Hey Chrysippvs --
I'm not sure about what you wrote here:
"both Matthew and Luke tend to rely on a common source which is thought to be Mark. 'Q' or Quelle may be (and I am not sure I agree with this) a form or proto-mark from which this gospel is derived."
You seem to be using Q here to mean something different than what I've read in the commentaries. As I understand it, the position of a sayings document (Q, quelle) came as a way to account for the non-Markan stuff common to Matt and Luke -- the "double tradition" of about 220 verses.
And so: the question, as I understand it, is not whether Mark is a source for Matt and Luke, but how to account for the material that does NOT appear in Mark, but appears in both Matt and Luke.
Anyway, if as you suggest Mark is itself the source document, or is derived from it, then why does Mark leave out some stuff common to Matt and Luke? I don't find the two-source theory such a "complex answer" to the problem, but I'd like to hear more about why you think so.
Thanks BTW, this is good review for my comps!
|By Bob_Chong on Monday, September 10, 2001 - 09:25 pm: Edit|
and above anything else..,
If you add an "IMO" here or there, and you might be on to something.
FWIW, I don't know what this quelle stuff is, nor what it matters if it's Greek or Aramaic or whatever, but I believe the Gospel of Matthew was written by Matthew Levi, one of the original twelve (i.e., a first person witness to what he wrote about). To suggest that Matthew presents Jesus as anything but Lord and messiah misses the point, frankly. He was writing for Jews to illustrate that the OT had been fulfilled. (Then again, you are not a believer, so YMMV.)
|By Chrysippvs on Monday, September 10, 2001 - 09:04 pm: Edit|
Mark was certainly composed original in Greek, as well was Luke (which was intentionally aimed at a Gentile audience by having it composed in a pseudo-attic manner). The Gospel of John was also Greek, showing evidence of Hellenistic philosophical terms via Philo. However Matthew (atleast parts of it) are in fact from a Semitic backdrop, probably Aramaic, certainly not Hebrew. Matthew presents Jesus as a rabbi, mystic, and above anything else, a social critic which follows in the Jewish prophetic tradition.
As far as any of their relations to Q, John is certainly independent, while both Matthew and Luke tend to rely on a common source which is thought to be Mark. "Q" or Quelle may be (and I am not sure I agree with this) a form or proto-mark from which this gospel is derived.
I know I am stepping on lots of toes with this one, but I don't buy the whole quelle argument. Of all the patristic fathers, Gnostics, etcs there are no sources which quote texts that we have yet to find. We, not even in the most extreme Gnostic sects, do not find quotes from books not yet discovered. Even the early Gospels of Thomas are included here. It just seems to me that Mark is probably quelle. If not the earlier gospel is certainly either a saying gospel like that of Thomas (make sure to read the last saying in that one, and see if you still want it in the cannon), or a series of fragments probably in Greek of the original autographs. The fragment idea seems unlikely as does the saying theory.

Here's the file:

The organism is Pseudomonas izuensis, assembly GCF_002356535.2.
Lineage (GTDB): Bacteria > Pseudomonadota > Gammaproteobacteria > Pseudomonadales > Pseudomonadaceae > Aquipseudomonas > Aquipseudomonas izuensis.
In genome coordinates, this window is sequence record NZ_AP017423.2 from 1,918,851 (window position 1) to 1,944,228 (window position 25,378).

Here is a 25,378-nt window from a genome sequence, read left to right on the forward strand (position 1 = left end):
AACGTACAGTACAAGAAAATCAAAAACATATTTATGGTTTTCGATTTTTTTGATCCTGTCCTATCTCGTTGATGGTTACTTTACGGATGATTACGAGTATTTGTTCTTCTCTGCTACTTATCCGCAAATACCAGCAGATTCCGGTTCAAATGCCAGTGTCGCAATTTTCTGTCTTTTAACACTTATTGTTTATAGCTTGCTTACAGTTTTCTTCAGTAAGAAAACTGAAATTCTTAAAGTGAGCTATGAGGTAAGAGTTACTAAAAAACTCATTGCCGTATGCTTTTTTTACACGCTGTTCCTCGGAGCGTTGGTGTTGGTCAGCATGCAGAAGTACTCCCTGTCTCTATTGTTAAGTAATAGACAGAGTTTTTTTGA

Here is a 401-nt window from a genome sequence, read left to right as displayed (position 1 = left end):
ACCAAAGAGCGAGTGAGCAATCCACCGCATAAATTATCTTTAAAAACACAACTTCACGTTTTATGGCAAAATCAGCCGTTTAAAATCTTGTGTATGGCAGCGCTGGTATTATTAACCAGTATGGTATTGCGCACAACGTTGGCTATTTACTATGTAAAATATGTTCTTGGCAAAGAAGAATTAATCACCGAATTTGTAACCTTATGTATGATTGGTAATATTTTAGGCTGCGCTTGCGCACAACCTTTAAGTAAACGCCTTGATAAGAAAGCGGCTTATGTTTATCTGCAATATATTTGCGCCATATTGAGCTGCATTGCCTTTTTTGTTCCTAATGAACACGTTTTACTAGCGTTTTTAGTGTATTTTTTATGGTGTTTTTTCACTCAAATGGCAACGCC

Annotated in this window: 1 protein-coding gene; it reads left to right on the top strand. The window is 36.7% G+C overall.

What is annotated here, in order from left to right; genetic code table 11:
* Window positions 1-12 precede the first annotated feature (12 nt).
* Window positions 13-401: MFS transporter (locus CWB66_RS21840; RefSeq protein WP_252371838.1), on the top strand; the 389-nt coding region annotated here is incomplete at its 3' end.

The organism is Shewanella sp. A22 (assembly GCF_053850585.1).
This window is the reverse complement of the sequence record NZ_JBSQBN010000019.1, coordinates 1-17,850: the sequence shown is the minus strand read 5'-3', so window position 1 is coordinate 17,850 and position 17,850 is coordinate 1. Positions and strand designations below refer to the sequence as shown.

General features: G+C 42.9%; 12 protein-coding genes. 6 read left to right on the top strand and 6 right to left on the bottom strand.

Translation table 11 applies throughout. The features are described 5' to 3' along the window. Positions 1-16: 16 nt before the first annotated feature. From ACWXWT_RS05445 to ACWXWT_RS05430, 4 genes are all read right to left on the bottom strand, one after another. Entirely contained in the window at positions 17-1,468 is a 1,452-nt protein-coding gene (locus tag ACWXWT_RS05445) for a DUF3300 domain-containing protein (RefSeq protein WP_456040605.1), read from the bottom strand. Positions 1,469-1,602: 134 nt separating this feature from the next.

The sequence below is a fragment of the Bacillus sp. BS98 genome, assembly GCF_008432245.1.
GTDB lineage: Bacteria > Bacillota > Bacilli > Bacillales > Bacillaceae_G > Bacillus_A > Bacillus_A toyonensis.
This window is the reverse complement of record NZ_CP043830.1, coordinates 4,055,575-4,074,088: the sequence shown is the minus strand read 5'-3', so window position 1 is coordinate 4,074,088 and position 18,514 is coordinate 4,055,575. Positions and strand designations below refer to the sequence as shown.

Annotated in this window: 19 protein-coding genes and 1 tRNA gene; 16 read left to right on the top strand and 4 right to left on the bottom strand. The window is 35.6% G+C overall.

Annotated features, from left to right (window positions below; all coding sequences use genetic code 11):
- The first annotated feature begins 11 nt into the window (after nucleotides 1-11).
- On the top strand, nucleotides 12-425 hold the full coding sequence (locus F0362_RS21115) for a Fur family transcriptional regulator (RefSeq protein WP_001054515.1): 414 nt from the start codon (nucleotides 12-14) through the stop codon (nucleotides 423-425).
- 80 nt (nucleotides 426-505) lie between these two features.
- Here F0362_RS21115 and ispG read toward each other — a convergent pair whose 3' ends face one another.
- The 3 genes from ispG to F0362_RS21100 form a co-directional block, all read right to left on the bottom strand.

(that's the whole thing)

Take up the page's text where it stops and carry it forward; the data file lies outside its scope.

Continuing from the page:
Like I said, I got nailed for this "heretical" opinion lots of times so if anyone disagrees let me know. I just can't see such a simple issue having such a complex answer...I am just too pragmatic for that...
|By Egeneto on Monday, September 10, 2001 - 08:47 pm: Edit|
i am intrigued by Chrysippus' remark that the author of Revelation appears to b a Hebrew writer struggling to compose in Greek. i would b interested in his opinion as to whether any of the Gospels r translations of Aramaic works, & if so, what is the relation of these works to Q?
|By Chrysippvs on Friday, September 07, 2001 - 06:12 am: Edit|
Long story bob. To make it short, my mother remarried a Christian man, and I was raised being told that I was not a XP but a Jew, but at the same time my parents practiced what I call the "Southern Civil Religion." It is a mix of determinism and this type of schizophrenic fundamentalism. I am sure Don, Ted, and the others from down here know what I am talking about. So I was raised knowing I was a Jew, but not really knowing what that meant until I was around 10 or 11 I started reading up on it. I attended Shabbat etc...So what does this all mean? That I have a very schizophrenic religious upbringing.
|By Bob_Chong on Thursday, September 06, 2001 - 10:28 pm: Edit|
Xmas? You sure about that? You're not one of them Jews For Jesus types, are youse?
|By Chrysippvs on Thursday, September 06, 2001 - 10:08 pm: Edit|